This is not a drill – Most Beautiful Girl in Nigeria, the country’s most prestigious pageant, have officially sold out.
Skin-bleaching brand Fair & White has been announced as a major sponsor of the long-running pageant’s 2019 edition. MBGN have long faced criticism for adhering to Western beauty standards, but partnering with a brand that equates whitening with beauty is shameful. Fair & White use the netural term ‘lightening’ to push their product, but the prolonged use disasters have been well-documented. Yet millions of users worldwide ignore the warning signs, risking their lives in the pursuit of lighter skin.
Is the 2019 winner contractually obligated to endorse Fair & White during her one-year tenure? This move could send the wrong message to a society that believes image is everything. What message does this send to thousands of dark-skinned girls who loath the skin they live in but look up to the reigning queen as a role model? By using her as a spokesperson for their brand, are Silverbird and Fair & White declaring “Beauty is yours, but only if you reach for that hydroquinone jar”?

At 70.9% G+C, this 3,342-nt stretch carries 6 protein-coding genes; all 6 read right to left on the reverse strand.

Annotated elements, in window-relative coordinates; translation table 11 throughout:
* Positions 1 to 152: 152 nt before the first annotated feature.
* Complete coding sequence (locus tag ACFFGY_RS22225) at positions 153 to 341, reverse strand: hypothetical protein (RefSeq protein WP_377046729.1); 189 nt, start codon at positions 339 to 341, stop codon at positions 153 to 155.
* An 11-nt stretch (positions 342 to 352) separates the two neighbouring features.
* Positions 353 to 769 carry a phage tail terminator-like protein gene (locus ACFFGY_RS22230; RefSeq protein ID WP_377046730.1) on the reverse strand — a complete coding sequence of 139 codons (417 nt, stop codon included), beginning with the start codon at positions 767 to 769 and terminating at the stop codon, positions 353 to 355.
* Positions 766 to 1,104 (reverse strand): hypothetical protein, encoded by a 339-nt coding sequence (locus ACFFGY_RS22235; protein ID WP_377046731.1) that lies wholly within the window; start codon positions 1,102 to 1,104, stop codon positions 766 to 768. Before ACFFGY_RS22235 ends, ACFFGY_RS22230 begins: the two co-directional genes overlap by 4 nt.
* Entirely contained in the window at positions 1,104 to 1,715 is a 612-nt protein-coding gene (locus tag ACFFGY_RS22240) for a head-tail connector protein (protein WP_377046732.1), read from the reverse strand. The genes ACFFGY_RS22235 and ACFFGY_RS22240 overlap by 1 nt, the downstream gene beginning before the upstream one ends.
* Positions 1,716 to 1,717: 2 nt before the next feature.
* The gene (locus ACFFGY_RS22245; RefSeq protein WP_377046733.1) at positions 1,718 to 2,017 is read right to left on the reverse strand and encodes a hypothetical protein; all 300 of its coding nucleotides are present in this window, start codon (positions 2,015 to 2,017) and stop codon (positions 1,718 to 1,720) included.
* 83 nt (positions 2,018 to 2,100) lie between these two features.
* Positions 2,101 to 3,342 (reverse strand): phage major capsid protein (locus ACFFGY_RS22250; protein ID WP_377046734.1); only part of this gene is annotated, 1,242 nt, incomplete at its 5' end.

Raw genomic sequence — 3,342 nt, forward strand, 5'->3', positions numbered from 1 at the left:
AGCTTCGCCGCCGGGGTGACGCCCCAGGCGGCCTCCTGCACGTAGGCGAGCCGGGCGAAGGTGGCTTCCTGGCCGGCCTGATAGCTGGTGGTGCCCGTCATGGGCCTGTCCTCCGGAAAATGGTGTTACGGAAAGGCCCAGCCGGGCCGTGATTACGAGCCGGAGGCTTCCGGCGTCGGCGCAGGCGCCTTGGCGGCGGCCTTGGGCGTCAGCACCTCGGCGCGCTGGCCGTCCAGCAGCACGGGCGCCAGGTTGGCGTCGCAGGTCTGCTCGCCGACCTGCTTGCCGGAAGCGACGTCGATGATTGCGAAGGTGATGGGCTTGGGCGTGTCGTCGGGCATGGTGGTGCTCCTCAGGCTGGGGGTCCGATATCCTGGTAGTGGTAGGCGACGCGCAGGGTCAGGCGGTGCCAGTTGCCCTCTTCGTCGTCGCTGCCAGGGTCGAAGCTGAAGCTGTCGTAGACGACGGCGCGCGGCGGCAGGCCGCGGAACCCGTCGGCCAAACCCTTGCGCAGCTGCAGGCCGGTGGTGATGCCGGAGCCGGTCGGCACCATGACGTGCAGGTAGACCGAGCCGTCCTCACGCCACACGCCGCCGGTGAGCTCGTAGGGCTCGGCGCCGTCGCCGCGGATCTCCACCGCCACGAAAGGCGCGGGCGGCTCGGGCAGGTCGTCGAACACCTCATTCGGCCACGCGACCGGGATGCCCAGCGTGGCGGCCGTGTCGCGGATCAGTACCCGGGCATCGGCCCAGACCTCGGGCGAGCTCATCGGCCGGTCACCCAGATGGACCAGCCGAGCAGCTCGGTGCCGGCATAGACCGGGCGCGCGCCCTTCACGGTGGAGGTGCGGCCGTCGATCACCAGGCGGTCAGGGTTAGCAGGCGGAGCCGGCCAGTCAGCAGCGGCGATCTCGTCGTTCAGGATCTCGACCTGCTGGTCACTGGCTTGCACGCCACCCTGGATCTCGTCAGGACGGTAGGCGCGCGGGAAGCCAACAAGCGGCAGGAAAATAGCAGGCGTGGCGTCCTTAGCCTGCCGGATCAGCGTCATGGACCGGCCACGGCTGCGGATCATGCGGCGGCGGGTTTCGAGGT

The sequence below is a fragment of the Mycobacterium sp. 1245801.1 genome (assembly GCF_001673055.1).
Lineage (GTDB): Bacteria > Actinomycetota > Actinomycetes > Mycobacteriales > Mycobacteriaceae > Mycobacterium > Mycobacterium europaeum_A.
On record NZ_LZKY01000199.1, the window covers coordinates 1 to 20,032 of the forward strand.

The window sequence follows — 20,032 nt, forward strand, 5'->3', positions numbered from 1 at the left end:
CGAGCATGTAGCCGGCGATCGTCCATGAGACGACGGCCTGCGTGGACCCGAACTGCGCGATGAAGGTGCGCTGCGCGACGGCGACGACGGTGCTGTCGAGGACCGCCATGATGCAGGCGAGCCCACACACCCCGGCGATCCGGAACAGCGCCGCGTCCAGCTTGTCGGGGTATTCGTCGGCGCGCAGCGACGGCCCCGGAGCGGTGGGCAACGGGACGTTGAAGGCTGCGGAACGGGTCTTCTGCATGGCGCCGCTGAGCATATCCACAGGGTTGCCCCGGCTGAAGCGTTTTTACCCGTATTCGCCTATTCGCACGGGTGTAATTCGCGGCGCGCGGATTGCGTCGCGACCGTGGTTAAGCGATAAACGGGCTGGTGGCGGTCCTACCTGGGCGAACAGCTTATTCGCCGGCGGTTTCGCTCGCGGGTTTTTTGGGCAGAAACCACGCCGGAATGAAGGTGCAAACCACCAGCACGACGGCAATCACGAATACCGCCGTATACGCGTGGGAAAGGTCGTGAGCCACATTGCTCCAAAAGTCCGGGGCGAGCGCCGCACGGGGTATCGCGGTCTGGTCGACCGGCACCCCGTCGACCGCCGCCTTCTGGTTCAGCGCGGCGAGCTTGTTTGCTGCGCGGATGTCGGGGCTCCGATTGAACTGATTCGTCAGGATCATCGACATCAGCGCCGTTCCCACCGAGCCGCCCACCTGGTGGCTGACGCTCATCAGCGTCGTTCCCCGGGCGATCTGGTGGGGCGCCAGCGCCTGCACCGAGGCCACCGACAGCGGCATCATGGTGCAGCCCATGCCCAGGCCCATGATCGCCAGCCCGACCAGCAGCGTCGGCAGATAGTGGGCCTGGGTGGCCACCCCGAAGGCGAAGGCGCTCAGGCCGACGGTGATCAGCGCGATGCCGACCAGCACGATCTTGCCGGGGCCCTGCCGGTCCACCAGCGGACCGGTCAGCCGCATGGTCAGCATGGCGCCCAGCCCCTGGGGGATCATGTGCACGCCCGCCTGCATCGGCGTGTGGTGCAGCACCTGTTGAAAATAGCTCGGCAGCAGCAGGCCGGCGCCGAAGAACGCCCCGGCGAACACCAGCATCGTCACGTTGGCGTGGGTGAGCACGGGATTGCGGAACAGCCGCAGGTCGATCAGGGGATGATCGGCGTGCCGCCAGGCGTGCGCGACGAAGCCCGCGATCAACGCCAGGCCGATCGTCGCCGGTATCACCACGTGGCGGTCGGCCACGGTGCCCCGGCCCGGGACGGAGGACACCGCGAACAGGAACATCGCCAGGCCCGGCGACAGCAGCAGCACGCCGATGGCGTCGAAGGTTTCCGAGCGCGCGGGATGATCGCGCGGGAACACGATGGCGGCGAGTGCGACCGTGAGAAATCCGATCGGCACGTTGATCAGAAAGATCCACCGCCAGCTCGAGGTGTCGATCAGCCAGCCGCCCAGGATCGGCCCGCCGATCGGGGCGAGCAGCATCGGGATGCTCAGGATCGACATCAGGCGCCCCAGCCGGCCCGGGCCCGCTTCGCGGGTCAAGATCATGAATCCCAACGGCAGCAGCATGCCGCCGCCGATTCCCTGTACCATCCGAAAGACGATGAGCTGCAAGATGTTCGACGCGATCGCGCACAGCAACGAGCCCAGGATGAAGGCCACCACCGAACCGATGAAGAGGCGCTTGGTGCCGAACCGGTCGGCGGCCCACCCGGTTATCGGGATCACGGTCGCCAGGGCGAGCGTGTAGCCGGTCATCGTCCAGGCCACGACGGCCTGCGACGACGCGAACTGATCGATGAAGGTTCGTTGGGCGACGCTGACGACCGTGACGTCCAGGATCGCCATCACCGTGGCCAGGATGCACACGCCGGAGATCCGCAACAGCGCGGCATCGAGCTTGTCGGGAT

Much has changed since 1987 when Stella Okoye faced boos from the enraged crowd the night she won Miss Nigeria. 2019’s MBGN winner is expected to compete at international level where Western beauty takes centre stage, but should we sell our birthright for the allure of a crown? Dark-skinned women have ruled the pageant world internationally since the mid-70’s (Janelle Commissiong, Miss Universe 1977, and most recently Leila Lopes, Miss Universe 2011). Oscar winner Lupita Nyong’o is adored by millions despite having no dark-skinned mentors as a kid. The current Miss America is popping with melanin. Even British TV soap Coronation Street is currently working with the British Skin Foundation on a skin-bleaching storyline.
Skin is skin, whatever the colour, whatever the shade. Why should the media force us to believe we’re not acceptable if we don’t copy L’il Kim and Sammy Sosa?
Critics may argue that beauty pageants where artificial enhancements are the norm aren’t a huge deal, but they miss the point. The stage lights switch off, and contestants are restored to their natural selves. Extensions come down. Makeup washes off. Even breast implants are removed albeit with a surgeon’s help. Severe skin damage never disappears.
Africa may have shed her ‘dark continent’ image, but despite our development we still live in a land where black isn’t beautiful, and MBGN promotes this sentiment. Sad.